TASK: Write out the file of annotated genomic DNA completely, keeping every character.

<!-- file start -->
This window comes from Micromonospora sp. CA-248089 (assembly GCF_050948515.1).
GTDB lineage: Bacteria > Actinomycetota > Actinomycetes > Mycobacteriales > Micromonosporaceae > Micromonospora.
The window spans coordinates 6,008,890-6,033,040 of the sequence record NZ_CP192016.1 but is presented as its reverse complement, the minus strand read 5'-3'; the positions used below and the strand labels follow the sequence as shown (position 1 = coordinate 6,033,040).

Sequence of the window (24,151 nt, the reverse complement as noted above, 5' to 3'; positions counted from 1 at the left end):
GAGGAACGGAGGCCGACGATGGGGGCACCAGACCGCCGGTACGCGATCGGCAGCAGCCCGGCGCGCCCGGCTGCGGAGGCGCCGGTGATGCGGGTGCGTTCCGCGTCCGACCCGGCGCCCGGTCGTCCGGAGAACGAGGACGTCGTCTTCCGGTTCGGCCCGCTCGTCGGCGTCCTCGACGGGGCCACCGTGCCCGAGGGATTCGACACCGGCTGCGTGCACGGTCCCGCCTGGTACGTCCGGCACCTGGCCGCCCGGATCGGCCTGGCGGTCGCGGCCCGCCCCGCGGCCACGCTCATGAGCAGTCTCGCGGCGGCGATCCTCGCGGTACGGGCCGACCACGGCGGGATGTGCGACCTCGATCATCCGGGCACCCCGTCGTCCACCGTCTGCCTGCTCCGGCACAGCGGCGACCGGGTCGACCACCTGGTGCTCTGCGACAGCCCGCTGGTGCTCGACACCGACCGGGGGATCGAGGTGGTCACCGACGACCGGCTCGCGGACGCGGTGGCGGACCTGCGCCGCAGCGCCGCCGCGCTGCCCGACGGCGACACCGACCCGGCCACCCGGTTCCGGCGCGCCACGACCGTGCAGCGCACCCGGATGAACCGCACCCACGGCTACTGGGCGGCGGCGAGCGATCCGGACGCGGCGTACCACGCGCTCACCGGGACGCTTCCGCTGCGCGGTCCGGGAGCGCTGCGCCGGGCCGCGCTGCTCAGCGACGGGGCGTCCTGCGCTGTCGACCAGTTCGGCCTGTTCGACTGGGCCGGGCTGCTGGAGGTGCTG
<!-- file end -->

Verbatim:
This window comes from Micromonospora sp. CA-248089 (assembly GCF_050948515.1).
GTDB lineage: Bacteria > Actinomycetota > Actinomycetes > Mycobacteriales > Micromonosporaceae > Micromonospora.
The window spans coordinates 6,008,890-6,033,040 of the sequence record NZ_CP192016.1 but is presented as its reverse complement, the minus strand read 5'-3'; the positions used below and the strand labels follow the sequence as shown (position 1 = coordinate 6,033,040).

Sequence of the window (24,151 nt, the reverse complement as noted above, 5' to 3'; positions counted from 1 at the left end):
GAGGAACGGAGGCCGACGATGGGGGCACCAGACCGCCGGTACGCGATCGGCAGCAGCCCGGCGCGCCCGGCTGCGGAGGCGCCGGTGATGCGGGTGCGTTCCGCGTCCGACCCGGCGCCCGGTCGTCCGGAGAACGAGGACGTCGTCTTCCGGTTCGGCCCGCTCGTCGGCGTCCTCGACGGGGCCACCGTGCCCGAGGGATTCGACACCGGCTGCGTGCACGGTCCCGCCTGGTACGTCCGGCACCTGGCCGCCCGGATCGGCCTGGCGGTCGCGGCCCGCCCCGCGGCCACGCTCATGAGCAGTCTCGCGGCGGCGATCCTCGCGGTACGGGCCGACCACGGCGGGATGTGCGACCTCGATCATCCGGGCACCCCGTCGTCCACCGTCTGCCTGCTCCGGCACAGCGGCGACCGGGTCGACCACCTGGTGCTCTGCGACAGCCCGCTGGTGCTCGACACCGACCGGGGGATCGAGGTGGTCACCGACGACCGGCTCGCGGACGCGGTGGCGGACCTGCGCCGCAGCGCCGCCGCGCTGCCCGACGGCGACACCGACCCGGCCACCCGGTTCCGGCGCGCCACGACCGTGCAGCGCACCCGGATGAACCGCACCCACGGCTACTGGGCGGCGGCGAGCGATCCGGACGCGGCGTACCACGCGCTCACCGGGACGCTTCCGCTGCGCGGTCCGGGAGCGCTGCGCCGGGCCGCGCTGCTCAGCGACGGGGCGTCCTGCGCTGTCGACCAGTTCGGCCTGTTCGACTGGGCCGGGCTGCTGGAGGTGCTG